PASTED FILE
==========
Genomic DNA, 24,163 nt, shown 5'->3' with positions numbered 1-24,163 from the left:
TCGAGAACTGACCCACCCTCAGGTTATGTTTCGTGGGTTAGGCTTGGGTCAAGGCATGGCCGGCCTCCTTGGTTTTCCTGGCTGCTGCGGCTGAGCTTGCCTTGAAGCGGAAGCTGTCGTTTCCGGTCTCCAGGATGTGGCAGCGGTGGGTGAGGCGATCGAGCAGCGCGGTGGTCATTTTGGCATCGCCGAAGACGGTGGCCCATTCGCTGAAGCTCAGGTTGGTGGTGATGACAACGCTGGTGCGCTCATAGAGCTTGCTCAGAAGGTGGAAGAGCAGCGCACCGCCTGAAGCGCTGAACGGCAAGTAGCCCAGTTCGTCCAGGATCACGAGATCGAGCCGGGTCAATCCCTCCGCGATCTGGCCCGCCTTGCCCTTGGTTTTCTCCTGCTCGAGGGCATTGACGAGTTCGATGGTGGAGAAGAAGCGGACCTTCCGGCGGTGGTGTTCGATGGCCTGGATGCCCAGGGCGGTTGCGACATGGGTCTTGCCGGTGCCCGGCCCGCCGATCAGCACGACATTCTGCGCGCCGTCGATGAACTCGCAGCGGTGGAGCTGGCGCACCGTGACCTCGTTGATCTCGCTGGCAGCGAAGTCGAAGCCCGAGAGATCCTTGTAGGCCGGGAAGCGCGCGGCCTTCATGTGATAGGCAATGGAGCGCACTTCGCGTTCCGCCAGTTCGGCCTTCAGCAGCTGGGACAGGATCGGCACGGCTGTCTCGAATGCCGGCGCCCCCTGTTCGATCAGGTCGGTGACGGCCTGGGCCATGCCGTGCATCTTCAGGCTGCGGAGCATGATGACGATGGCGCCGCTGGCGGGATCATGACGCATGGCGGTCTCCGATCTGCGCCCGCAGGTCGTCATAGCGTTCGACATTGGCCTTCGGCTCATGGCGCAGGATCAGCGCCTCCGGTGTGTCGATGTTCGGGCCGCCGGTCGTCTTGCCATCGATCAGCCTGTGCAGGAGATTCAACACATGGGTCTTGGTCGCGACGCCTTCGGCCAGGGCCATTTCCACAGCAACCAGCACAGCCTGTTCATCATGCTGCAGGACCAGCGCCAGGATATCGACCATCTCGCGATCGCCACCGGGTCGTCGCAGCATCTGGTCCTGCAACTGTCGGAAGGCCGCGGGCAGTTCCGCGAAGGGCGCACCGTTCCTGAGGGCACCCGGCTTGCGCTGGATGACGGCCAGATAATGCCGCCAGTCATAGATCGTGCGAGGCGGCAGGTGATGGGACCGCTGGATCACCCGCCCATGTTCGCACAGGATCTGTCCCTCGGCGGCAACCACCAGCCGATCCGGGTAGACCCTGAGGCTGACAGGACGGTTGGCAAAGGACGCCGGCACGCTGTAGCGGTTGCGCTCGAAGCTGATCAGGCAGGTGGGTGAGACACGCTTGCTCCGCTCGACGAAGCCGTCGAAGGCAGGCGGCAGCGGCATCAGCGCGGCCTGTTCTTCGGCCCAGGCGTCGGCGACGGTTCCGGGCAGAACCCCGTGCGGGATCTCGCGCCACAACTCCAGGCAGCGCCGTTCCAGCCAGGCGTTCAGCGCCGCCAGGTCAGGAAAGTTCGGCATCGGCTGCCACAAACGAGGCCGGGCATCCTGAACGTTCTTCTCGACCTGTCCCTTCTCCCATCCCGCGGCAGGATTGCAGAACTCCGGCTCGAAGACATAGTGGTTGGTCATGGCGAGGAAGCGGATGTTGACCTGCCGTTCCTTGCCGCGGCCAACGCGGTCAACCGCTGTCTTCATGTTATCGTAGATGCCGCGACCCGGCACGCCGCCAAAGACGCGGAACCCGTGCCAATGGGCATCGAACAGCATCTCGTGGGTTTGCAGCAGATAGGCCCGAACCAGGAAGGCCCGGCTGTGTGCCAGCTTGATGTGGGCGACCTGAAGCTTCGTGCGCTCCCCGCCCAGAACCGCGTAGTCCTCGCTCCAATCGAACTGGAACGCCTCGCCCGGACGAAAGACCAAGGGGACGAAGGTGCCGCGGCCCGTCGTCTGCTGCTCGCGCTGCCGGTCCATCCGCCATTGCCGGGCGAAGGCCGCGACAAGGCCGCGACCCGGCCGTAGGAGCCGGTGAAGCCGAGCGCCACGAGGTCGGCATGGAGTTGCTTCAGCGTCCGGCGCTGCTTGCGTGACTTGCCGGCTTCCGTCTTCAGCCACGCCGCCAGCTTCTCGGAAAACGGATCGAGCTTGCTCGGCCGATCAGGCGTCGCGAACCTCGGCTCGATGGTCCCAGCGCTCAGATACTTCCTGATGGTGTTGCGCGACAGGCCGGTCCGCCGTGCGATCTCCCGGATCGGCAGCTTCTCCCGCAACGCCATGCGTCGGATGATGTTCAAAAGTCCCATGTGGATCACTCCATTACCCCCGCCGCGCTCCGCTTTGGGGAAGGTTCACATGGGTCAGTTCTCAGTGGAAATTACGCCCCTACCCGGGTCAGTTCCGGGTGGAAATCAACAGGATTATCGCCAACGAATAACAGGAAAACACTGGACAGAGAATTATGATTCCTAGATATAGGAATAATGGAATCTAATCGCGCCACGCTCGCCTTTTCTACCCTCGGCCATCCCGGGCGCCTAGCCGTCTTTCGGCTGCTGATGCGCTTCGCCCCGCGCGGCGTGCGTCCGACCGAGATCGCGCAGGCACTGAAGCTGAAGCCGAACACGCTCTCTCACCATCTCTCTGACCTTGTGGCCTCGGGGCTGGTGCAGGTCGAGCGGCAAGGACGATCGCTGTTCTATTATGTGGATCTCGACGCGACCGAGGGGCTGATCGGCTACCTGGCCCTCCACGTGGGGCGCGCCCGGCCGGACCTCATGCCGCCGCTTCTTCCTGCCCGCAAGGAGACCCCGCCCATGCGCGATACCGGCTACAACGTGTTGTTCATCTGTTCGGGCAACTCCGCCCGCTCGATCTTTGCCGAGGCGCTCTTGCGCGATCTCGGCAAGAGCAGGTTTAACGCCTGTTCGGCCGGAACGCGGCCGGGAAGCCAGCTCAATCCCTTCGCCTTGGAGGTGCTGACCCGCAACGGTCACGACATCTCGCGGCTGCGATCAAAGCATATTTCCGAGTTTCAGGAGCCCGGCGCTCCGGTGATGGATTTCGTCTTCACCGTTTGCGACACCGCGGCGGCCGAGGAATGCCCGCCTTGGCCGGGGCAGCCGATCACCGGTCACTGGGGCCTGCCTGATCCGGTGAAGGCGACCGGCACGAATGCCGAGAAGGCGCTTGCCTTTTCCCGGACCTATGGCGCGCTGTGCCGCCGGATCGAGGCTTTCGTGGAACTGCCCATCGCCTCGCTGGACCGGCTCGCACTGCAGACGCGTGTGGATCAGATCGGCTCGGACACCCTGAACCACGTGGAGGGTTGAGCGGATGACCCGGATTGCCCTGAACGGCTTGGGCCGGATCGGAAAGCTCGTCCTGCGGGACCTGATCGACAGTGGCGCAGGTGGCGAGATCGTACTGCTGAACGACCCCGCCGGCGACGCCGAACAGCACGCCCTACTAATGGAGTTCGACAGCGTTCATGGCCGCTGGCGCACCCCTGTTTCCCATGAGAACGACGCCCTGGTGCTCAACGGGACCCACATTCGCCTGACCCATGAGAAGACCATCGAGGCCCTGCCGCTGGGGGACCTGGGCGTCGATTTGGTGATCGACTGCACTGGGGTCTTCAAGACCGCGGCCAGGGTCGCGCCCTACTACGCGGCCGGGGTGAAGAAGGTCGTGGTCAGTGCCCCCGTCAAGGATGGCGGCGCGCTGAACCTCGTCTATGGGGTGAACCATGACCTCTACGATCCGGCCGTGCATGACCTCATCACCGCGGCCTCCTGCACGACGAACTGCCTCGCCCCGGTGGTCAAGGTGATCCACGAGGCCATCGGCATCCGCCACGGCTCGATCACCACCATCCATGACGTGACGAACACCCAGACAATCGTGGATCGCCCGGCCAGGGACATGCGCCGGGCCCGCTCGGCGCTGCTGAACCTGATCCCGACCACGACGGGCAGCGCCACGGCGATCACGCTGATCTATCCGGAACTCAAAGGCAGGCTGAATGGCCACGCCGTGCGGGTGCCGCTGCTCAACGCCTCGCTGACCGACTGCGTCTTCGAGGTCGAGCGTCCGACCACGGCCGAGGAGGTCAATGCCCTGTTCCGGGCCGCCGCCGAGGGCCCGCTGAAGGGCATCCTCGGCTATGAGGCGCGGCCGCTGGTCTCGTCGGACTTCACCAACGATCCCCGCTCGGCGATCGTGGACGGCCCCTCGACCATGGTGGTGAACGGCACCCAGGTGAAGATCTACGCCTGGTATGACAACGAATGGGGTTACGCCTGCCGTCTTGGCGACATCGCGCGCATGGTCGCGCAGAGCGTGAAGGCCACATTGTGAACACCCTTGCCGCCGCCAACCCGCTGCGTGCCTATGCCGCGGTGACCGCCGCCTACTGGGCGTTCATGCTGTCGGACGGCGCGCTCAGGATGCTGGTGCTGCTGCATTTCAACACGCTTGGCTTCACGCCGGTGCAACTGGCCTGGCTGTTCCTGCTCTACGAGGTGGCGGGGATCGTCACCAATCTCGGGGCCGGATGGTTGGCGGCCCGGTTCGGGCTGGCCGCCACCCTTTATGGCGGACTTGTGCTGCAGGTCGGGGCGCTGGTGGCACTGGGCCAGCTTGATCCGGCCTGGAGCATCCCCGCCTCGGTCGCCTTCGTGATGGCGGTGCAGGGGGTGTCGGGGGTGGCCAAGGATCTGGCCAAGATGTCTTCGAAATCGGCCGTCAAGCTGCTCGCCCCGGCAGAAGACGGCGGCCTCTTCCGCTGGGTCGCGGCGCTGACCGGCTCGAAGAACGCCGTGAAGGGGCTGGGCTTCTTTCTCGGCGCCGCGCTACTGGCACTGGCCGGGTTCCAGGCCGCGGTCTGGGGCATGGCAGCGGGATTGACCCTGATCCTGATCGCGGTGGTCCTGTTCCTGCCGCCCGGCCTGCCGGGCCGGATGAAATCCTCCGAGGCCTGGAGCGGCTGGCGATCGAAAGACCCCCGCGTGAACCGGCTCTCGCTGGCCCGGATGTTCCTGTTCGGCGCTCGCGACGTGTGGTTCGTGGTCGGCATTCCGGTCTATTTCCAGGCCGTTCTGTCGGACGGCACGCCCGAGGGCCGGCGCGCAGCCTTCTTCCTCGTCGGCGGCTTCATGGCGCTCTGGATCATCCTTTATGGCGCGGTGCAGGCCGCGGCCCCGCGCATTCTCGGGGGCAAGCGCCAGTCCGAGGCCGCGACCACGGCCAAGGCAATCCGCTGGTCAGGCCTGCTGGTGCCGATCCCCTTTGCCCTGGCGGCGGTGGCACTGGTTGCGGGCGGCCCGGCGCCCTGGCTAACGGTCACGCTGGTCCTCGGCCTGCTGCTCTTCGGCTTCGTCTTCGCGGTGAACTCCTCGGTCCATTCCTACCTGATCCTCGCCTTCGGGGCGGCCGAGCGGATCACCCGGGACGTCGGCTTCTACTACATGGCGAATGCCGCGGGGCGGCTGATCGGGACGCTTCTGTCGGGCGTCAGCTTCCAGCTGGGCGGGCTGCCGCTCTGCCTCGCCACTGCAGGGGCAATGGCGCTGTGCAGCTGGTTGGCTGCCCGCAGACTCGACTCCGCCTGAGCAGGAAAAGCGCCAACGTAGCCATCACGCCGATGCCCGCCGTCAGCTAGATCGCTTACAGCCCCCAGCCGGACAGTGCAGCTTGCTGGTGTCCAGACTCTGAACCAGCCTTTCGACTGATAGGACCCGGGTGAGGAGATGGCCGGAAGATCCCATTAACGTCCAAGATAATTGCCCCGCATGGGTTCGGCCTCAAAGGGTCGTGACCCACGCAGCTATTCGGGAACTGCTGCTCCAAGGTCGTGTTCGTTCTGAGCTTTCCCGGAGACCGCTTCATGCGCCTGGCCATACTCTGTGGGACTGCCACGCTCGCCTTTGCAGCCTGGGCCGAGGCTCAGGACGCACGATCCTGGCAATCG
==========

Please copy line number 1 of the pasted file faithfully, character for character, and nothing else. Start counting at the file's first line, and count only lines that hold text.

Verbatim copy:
Genomic DNA, 24,163 nt, shown 5'->3' with positions numbered 1-24,163 from the left: